Welcome back to Community Outreach, where we sit down to chat with the movers and shakers in the BattleTech universe. With the release of Tex Talks BattleTech: The Hunchback, we thought it’d be a good idea to speak to one of the artists featured in the documentary. Locust Labs created many of the 3D models and animations seen in the Hunchback video, and she’s got dreams to go beyond fan animations to make a career out of 3D modeling. Please welcome Anna of Locust Labs.
Sean [Sarna]: My name’s Sean Murray. I’m the news writer for sarna.net, the BattleTech Wiki. Maybe you’ve heard of us?
Locust Labs: No, never really. No Sarna. Don’t know about that. Never heard of it. Never, never at all.
Sean: You didn’t go to Sarna for, I don’t know, maybe pictures of the Hunchback?
Locust Labs: I don’t go to Sarna like every day to look up things while I work. No, that doesn’t happen.
Sean: I do, but I also work there.
“I’ve always just loved mecha in general too, but Tex’s videos–more specifically the videos on the Amaris Civil War–were what kind of got me back into BattleTech.”
Locust Labs: No, I obviously know of Sarna, all jokes aside. It’s been very helpful. I don’t actually use Sarna for pictures though, because you guys save the pictures on the site in some really weird format. And they don’t work in my reference image collector software, Pure Rev.
Sean: Sorry. I mean, I guess you could always just save them in a different format. That’s sort of what I do, believe it or not. But enough about me being bad at my job. What about you being good at your job? Tell me about Locust Labs. How did you get started? What is it exactly that you do for anybody who’s never heard of Locust Labs before?
Locust Labs: Well, it’s actually really funny because I mainly work in Blender as a 3D artist. And my first brush with Blender was when I was 14 and I was playing a video game called Unturned, which is a shooter. An artist that made low-poly weapons for the game joined the server, and I was interested, so he gave me a few lessons on how to make low-poly guns on Blender.
I kind of didn’t use it for a few years, and then I started getting into 3D Discords with my friends about 3D art and mecha. And one of my friends that I met there kind of started teaching me about how to use Blender. I started to relearn how to use Blender in general–which is not easy, which a lot of people will tell you–but eventually, you get the hang of it.
And then I started making buildings and vehicles and infantry for animations, and people seem to really like it. And a year ago, I told my girlfriend, “Wouldn’t it be really cool if someday I could work for Tex and work on a Tex Talks BattleTech with my silly little 3D models?”
Then eight months later, I get a DM from the man himself. He’s like, “Hey, do you wanna work for me?”
Sean: All right, so you’ve been watching Tex’s videos for at least eight months. Is that sort of what got you into the ‘Mech side of things?
Locust Labs: So my childhood was actually spent with BattleTech because my father is a huge BattleTech nerd. He probably has like a hundred books of battle texts. Some of the German-only books are there. I have his box of the old plastic line in my apartment as well as the ‘Mechs.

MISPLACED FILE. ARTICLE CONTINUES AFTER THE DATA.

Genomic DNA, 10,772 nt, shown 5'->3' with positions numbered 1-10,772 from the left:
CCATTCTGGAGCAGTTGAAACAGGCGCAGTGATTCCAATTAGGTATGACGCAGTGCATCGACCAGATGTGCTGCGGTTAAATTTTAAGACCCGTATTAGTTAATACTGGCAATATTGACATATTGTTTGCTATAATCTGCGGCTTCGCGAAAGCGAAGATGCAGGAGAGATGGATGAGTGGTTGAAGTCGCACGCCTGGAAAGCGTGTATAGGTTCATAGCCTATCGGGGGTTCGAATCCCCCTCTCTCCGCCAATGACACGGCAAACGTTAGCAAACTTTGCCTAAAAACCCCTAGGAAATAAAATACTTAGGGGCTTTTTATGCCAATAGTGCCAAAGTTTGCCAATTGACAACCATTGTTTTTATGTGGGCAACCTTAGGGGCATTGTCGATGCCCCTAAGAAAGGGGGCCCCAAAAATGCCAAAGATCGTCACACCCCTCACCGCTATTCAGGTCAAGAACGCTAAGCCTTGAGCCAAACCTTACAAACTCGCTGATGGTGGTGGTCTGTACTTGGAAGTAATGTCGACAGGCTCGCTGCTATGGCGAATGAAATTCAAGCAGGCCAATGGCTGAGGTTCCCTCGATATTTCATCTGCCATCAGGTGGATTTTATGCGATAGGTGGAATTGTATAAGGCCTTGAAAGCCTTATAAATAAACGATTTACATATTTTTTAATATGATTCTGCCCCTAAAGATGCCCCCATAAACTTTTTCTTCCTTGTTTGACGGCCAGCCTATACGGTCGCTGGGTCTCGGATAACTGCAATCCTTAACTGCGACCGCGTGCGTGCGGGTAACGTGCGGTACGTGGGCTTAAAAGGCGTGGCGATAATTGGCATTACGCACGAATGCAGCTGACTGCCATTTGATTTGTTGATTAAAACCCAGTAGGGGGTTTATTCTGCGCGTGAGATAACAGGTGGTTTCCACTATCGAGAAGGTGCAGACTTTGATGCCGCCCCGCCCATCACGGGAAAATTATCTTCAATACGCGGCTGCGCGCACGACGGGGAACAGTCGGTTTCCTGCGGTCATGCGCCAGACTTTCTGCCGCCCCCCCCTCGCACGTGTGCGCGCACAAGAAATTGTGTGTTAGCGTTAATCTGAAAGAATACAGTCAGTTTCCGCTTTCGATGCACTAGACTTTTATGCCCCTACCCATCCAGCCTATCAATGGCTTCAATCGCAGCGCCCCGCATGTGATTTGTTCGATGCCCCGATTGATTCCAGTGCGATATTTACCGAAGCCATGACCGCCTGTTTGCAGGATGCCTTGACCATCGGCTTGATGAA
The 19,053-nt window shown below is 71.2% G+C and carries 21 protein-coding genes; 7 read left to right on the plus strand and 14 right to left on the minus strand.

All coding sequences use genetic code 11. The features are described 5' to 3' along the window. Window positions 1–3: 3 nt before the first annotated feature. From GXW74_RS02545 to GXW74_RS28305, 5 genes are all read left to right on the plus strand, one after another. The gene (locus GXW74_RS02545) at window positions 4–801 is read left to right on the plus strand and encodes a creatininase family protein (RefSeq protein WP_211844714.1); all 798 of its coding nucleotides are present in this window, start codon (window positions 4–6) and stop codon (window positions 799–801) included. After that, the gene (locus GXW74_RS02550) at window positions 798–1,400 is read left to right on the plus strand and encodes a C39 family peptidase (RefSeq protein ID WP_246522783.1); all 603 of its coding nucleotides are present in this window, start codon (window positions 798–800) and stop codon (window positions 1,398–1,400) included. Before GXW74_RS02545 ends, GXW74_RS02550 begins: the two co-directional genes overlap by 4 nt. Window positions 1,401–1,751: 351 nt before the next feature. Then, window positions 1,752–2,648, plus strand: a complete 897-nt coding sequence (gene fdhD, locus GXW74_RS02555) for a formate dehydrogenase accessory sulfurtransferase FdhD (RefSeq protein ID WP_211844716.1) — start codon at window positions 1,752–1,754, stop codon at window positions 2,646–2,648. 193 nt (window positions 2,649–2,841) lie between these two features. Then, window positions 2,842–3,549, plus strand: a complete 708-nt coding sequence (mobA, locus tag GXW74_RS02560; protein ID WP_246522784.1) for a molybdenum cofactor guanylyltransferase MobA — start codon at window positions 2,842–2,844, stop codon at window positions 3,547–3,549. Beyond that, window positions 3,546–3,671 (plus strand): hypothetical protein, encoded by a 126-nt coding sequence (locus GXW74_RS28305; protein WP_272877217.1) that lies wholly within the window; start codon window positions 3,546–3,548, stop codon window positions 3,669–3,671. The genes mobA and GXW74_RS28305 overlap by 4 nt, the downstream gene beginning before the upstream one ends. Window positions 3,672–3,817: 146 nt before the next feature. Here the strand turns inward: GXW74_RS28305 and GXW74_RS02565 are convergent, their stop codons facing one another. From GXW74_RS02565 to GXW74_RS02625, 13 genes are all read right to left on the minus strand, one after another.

I’ve always just loved mecha in general too, but Tex’s videos–more specifically the videos on the Amaris Civil War–were what kind of got me back into BattleTech. I was huge into [Warhammer] 40K, but 40K was so incredibly inaccessible and expensive. Then I watched Tex’s videos on the Amaris Civil War, and I was reminded of BattleTech, of course. That was right around the time I had made my first 3D thing, which was bases to put figures on. And then I was like, “I could totally make a Locust,” which is my favorite ‘Mech. I was playing MechWarrior Online at the time. Basically only using the Locust “Pirate’s Bane“ and being a huge nuisance to people.
And I was like, I should totally just make a 3D model of a Locust. And then I made a 3D model of a Locust, and people were like, “This is really cool. You should keep doing this.” So I kept doing it, and here I am.
Sean: All right, so, you were into BattleTech from an early age. Uh, What like games and what parts of BattleTech have you engaged with before?
Locust Labs: As I said, I’ve played MWO basically since it was a thing. ‘Cause my dad played it and he was like, “You should play MWO too.” And I did just like when he played World of Tanks, I played World of Tanks and it was just a great time.
I obviously played MechWarrior 5. Of the older games, my dad does own MechWarrior 4 and 3 and 2 in 1, and he basically played all the BattleTech games that are out there. But I only ever had a short brush-in with MechCommander and obviously classic BattleTech that I played with my dad.
That’s really it. I was mainly reading all the books that my dad had. I would sneak in and grab three of them and read them. He’d obviously be okay with it. It would just be like, “Oh, three books are gone.” I’m probably reading them. I even have his original run of the Grey Death Legion trilogy that I stole from him and have in my apartment.
“Tex was like, ‘Hey, I like this. Why don’t you make animations for my Hunchback video?’ I was like, oh God, is this real?”
Sean: Are you admitting to something in this interview then?
Locust Labs: No, he’s fine. He knows I see them. It’s okay.
Sean: So you got into making ‘Mechs and then Tex reaches out after you’ve seen his videos starting from the Amaris Civil War. What does he ask you to do?
Locust Labs: Tex asks me, “Hey, we’re working on the Hunchback video.” I had just started making animations. I first kind of worked on just 3D models and I sent him an animation I had made of my second attempt to make a locust.